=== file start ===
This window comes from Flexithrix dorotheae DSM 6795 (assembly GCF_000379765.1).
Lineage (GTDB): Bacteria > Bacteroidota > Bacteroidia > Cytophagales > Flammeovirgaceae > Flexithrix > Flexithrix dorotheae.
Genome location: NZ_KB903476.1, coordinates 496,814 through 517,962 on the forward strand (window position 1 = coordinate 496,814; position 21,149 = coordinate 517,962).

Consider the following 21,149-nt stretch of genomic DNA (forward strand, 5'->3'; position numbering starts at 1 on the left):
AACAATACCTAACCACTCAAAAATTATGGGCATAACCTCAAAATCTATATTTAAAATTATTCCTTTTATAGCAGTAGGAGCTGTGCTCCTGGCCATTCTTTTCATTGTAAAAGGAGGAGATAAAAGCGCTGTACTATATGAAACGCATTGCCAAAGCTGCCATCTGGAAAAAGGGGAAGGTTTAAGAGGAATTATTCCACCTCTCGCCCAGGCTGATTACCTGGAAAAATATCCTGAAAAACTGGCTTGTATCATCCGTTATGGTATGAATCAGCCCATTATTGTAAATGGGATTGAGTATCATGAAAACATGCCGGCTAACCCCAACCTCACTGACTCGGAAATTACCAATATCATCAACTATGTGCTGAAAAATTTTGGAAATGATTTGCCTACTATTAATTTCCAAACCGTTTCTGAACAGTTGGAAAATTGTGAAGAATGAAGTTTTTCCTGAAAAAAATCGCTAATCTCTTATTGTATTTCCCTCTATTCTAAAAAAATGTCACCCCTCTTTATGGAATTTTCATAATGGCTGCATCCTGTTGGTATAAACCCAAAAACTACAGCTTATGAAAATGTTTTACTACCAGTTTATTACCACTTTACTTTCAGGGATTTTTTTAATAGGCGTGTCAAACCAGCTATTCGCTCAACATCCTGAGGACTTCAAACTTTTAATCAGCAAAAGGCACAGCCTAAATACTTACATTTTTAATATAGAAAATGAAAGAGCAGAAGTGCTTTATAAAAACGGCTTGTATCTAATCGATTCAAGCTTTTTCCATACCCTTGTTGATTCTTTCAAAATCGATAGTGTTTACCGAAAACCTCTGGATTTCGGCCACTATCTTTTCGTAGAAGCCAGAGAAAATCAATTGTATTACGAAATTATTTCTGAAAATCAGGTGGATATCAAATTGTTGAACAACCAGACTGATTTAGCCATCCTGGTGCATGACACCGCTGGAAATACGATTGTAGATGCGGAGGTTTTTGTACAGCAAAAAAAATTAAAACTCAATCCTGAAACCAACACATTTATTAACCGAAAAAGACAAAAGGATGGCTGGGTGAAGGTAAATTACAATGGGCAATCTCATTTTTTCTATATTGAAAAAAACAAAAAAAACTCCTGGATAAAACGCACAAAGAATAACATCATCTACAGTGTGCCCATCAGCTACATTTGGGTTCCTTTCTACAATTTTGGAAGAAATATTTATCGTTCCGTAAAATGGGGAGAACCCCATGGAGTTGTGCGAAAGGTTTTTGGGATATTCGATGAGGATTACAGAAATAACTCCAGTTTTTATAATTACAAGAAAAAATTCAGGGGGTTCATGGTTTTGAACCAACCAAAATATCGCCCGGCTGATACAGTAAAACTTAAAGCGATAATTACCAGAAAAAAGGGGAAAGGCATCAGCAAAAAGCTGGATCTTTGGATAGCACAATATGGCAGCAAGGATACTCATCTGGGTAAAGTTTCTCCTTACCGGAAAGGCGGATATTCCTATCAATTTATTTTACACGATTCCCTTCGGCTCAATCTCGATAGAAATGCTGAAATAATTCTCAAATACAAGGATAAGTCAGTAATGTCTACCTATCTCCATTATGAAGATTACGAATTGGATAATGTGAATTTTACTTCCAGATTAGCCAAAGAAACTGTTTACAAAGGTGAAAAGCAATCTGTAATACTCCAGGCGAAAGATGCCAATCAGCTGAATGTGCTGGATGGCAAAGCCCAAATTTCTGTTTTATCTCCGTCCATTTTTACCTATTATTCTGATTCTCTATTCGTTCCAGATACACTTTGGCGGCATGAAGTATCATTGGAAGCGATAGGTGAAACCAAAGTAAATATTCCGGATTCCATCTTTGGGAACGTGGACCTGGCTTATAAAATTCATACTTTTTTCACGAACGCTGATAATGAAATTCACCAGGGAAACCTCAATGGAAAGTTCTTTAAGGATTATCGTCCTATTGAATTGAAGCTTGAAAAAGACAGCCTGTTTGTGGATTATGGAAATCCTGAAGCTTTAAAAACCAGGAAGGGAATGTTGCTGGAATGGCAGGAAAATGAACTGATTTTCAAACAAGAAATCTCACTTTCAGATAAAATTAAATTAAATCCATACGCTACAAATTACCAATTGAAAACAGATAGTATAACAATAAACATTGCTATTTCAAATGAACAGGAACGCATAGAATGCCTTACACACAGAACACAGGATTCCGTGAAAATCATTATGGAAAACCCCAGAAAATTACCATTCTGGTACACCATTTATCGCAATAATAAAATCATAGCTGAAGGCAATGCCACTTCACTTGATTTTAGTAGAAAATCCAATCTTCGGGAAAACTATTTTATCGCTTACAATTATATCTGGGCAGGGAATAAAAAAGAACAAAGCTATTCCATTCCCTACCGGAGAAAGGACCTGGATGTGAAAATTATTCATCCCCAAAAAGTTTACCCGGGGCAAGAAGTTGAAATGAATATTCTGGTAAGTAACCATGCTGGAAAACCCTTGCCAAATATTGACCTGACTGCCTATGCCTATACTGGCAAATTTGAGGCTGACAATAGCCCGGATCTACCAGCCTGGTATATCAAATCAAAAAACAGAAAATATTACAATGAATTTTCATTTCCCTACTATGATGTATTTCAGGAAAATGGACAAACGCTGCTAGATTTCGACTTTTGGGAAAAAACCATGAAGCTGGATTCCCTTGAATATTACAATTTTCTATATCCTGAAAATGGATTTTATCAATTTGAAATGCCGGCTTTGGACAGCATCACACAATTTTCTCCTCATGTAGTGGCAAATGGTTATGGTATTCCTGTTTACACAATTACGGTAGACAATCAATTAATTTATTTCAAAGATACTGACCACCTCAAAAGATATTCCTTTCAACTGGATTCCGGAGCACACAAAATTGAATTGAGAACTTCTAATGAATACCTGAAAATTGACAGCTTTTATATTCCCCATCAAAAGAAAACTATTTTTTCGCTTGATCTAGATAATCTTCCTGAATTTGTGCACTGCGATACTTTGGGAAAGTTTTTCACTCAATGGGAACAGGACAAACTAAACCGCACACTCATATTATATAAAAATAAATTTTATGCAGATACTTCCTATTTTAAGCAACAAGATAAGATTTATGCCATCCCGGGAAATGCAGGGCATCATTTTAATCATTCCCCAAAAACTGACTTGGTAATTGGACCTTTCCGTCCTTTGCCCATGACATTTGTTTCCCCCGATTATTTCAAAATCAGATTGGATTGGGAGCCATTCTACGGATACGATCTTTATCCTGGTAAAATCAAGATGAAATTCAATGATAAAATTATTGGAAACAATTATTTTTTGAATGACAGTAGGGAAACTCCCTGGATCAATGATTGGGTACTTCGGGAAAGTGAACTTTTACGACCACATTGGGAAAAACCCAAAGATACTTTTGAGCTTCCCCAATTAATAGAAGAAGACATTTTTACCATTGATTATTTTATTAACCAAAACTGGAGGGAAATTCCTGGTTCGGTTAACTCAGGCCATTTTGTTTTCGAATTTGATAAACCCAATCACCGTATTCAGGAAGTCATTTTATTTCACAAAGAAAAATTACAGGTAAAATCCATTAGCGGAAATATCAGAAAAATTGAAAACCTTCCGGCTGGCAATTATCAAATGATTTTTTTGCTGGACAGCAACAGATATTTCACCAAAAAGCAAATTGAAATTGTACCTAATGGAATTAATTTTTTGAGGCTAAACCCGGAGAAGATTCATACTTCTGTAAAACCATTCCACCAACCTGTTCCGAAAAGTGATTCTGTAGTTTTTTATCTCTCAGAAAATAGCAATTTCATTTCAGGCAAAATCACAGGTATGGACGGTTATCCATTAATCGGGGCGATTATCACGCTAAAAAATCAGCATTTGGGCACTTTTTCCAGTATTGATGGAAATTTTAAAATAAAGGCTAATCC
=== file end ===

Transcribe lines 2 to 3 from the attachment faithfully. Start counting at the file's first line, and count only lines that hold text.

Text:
Lineage (GTDB): Bacteria > Bacteroidota > Bacteroidia > Cytophagales > Flammeovirgaceae > Flexithrix > Flexithrix dorotheae.
Genome location: NZ_KB903476.1, coordinates 496,814 through 517,962 on the forward strand (window position 1 = coordinate 496,814; position 21,149 = coordinate 517,962).